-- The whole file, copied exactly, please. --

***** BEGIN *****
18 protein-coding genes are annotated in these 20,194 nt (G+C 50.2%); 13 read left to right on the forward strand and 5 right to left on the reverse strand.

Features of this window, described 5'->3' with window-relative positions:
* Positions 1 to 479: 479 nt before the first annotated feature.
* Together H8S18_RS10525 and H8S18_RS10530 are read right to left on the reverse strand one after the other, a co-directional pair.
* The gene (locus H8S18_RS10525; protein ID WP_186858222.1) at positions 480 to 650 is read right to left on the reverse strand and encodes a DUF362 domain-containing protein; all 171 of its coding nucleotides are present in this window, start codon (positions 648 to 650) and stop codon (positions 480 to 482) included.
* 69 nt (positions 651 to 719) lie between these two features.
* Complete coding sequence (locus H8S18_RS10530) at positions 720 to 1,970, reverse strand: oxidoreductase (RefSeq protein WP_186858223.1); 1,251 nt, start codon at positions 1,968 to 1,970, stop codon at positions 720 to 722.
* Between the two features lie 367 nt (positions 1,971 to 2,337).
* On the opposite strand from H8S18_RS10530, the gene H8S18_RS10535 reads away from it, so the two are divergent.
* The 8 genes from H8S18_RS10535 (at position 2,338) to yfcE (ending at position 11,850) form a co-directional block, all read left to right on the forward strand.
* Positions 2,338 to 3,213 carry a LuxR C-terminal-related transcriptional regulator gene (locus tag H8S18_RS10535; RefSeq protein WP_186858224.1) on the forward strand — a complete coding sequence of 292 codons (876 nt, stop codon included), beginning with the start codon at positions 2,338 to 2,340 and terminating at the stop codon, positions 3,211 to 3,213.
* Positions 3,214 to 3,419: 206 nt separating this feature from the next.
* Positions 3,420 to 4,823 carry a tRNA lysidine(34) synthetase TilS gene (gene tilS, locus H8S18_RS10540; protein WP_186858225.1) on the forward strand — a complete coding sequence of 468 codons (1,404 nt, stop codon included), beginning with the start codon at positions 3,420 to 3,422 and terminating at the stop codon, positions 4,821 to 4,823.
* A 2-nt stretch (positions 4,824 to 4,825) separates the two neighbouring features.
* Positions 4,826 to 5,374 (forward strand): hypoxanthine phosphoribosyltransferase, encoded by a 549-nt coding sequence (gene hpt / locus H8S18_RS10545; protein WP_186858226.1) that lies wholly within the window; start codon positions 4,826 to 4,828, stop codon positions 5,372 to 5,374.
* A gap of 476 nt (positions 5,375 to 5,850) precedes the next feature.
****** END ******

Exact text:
18 protein-coding genes are annotated in these 20,194 nt (G+C 50.2%); 13 read left to right on the forward strand and 5 right to left on the reverse strand.

Features of this window, described 5'->3' with window-relative positions:
* Positions 1 to 479: 479 nt before the first annotated feature.
* Together H8S18_RS10525 and H8S18_RS10530 are read right to left on the reverse strand one after the other, a co-directional pair.
* The gene (locus H8S18_RS10525; protein ID WP_186858222.1) at positions 480 to 650 is read right to left on the reverse strand and encodes a DUF362 domain-containing protein; all 171 of its coding nucleotides are present in this window, start codon (positions 648 to 650) and stop codon (positions 480 to 482) included.
* 69 nt (positions 651 to 719) lie between these two features.
* Complete coding sequence (locus H8S18_RS10530) at positions 720 to 1,970, reverse strand: oxidoreductase (RefSeq protein WP_186858223.1); 1,251 nt, start codon at positions 1,968 to 1,970, stop codon at positions 720 to 722.
* Between the two features lie 367 nt (positions 1,971 to 2,337).
* On the opposite strand from H8S18_RS10530, the gene H8S18_RS10535 reads away from it, so the two are divergent.
* The 8 genes from H8S18_RS10535 (at position 2,338) to yfcE (ending at position 11,850) form a co-directional block, all read left to right on the forward strand.
* Positions 2,338 to 3,213 carry a LuxR C-terminal-related transcriptional regulator gene (locus tag H8S18_RS10535; RefSeq protein WP_186858224.1) on the forward strand — a complete coding sequence of 292 codons (876 nt, stop codon included), beginning with the start codon at positions 2,338 to 2,340 and terminating at the stop codon, positions 3,211 to 3,213.
* Positions 3,214 to 3,419: 206 nt separating this feature from the next.
* Positions 3,420 to 4,823 carry a tRNA lysidine(34) synthetase TilS gene (gene tilS, locus H8S18_RS10540; protein WP_186858225.1) on the forward strand — a complete coding sequence of 468 codons (1,404 nt, stop codon included), beginning with the start codon at positions 3,420 to 3,422 and terminating at the stop codon, positions 4,821 to 4,823.
* A 2-nt stretch (positions 4,824 to 4,825) separates the two neighbouring features.
* Positions 4,826 to 5,374 (forward strand): hypoxanthine phosphoribosyltransferase, encoded by a 549-nt coding sequence (gene hpt / locus H8S18_RS10545; protein WP_186858226.1) that lies wholly within the window; start codon positions 4,826 to 4,828, stop codon positions 5,372 to 5,374.
* A gap of 476 nt (positions 5,375 to 5,850) precedes the next feature.